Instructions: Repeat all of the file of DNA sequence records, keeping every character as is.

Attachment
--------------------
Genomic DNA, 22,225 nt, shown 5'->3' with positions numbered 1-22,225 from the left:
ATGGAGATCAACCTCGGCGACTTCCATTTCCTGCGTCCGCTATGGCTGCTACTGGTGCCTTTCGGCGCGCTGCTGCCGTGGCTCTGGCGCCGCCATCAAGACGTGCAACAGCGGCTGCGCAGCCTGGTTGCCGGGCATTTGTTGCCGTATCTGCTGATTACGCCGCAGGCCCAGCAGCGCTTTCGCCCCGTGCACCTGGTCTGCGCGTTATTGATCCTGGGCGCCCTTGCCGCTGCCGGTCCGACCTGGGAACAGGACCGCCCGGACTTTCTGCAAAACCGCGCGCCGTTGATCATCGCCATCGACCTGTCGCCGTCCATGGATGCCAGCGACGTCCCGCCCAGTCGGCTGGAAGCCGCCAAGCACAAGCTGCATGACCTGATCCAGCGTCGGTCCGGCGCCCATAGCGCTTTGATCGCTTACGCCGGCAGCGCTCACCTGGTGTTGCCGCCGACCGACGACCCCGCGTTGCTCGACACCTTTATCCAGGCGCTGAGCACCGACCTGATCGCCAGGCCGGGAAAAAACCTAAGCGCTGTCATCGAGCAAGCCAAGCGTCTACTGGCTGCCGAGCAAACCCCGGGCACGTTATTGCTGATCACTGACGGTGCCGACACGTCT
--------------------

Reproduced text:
Genomic DNA, 22,225 nt, shown 5'->3' with positions numbered 1-22,225 from the left:
ATGGAGATCAACCTCGGCGACTTCCATTTCCTGCGTCCGCTATGGCTGCTACTGGTGCCTTTCGGCGCGCTGCTGCCGTGGCTCTGGCGCCGCCATCAAGACGTGCAACAGCGGCTGCGCAGCCTGGTTGCCGGGCATTTGTTGCCGTATCTGCTGATTACGCCGCAGGCCCAGCAGCGCTTTCGCCCCGTGCACCTGGTCTGCGCGTTATTGATCCTGGGCGCCCTTGCCGCTGCCGGTCCGACCTGGGAACAGGACCGCCCGGACTTTCTGCAAAACCGCGCGCCGTTGATCATCGCCATCGACCTGTCGCCGTCCATGGATGCCAGCGACGTCCCGCCCAGTCGGCTGGAAGCCGCCAAGCACAAGCTGCATGACCTGATCCAGCGTCGGTCCGGCGCCCATAGCGCTTTGATCGCTTACGCCGGCAGCGCTCACCTGGTGTTGCCGCCGACCGACGACCCCGCGTTGCTCGACACCTTTATCCAGGCGCTGAGCACCGACCTGATCGCCAGGCCGGGAAAAAACCTAAGCGCTGTCATCGAGCAAGCCAAGCGTCTACTGGCTGCCGAGCAAACCCCGGGCACGTTATTGCTGATCACTGACGGTGCCGACACGTCT